The Whitney Trailhead - is actually better known as the Whitney Portal, and outside of a few main starting points
in Yosemite and Sequoia National Parks, it is probably the busiest trailhead in all the Sierra Nevada Mountains.
When entering the parking area, pay close attention to the signs. Some areas are for day use, and others are for
overnight backpackers. Make sure you park your vehicle in the correct space (depending on your plans). Nothing
would be worse than to return from your trip up the mountain and find your vehicle towed away.
Make sure to remove all food and scented items from your vehicle before you leave.
Bears have no problem breaking and entering your car or truck. I even heard of one
incident where a bear broke out the windshield of a car, tore out the back seat, and
got into a ice chest in the trunk. The bear then exited the vehicle by busting off the
truck lid. Needless to say, the car was totaled. Rangers at the Lone Pine station
warned us that even empty containers such as ice chests, igloos, and other colorful
containers can trigger the bears interest and prompt a break-in. Knowing this, it is
best to keep a neat interior. If you are unable to get all these types of items out of sight,
then make sure to cover them up with a dark colored sheet or blanket.
This applies to empty (clean) containers only. Containers with a scent cannot be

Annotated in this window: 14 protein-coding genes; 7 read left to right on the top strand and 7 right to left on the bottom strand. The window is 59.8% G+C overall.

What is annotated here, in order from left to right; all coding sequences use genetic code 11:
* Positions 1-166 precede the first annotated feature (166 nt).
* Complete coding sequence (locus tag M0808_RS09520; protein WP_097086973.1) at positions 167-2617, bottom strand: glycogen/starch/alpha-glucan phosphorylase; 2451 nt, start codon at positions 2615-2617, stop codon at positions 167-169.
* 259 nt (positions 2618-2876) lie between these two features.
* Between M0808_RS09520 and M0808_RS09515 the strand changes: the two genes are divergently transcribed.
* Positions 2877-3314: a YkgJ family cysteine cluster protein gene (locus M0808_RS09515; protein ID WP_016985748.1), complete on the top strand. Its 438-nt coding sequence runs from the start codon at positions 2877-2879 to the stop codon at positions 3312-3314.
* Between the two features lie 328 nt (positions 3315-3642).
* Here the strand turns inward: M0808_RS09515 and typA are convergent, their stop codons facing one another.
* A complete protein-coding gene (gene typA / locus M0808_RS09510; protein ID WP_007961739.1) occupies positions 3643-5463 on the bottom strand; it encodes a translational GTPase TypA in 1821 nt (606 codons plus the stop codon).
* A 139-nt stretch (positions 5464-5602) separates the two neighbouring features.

hidden from a bear, and if the bear can smell something (and they have very powerful
abilities to detect the faintest odors) then there is a good chance they will break
into your vehicle and investigate.
You can use the Whitney Portal to sleep in your car or truck
(or along side your vehicle) to begin your adjustment to altitude. But be
warned, this particular parking lot hums both day and night. Russ (to the
left along with the rest of us) hardly got any sleep at all do to the zoo of
activity at all hours. People preparing for both day excursions and
overnight trips up the Mt Whitney Main Trail have no bones about
making all the noise they want regardless of the hour. One guy at about
2 AM dragged a full ice chest across the parking lot making an incredible
racket which woke us all up. Nevertheless, we most often leave Los
Angeles after work, and get as high as possible in order to get started on
the acclimatization process. On the last Mt Whitney trip we opted to avoided the Portal parking area, and went up to
nearby Horseshoe Meadows (Cottonwood) located at 10,000 feet. The Horseshoe Meadows parking lot is the
starting point for Mt Langley, and is pretty quiet during the night. In the morning we simply drove back down to
Lone Pine, got some breakfast, and drove back up to the Portal in order to start our adventure up Mt Whitney.
If you are coming from the North on Highway 395 you could use the Onion Valley area at 9,200 feet, or even
further to the north, is the North Lake parking area out of Bishop at 9,500 feet. Campers, Motorhomes, Travel
Trailers and other types of specialty overnight setups are not allowed in the Portal parking area. These overnight
setups must use the family camping areas located further down the road. A camper shell on a pickup truck is about
as elaborate as you can get in the main parking lot overnight areas.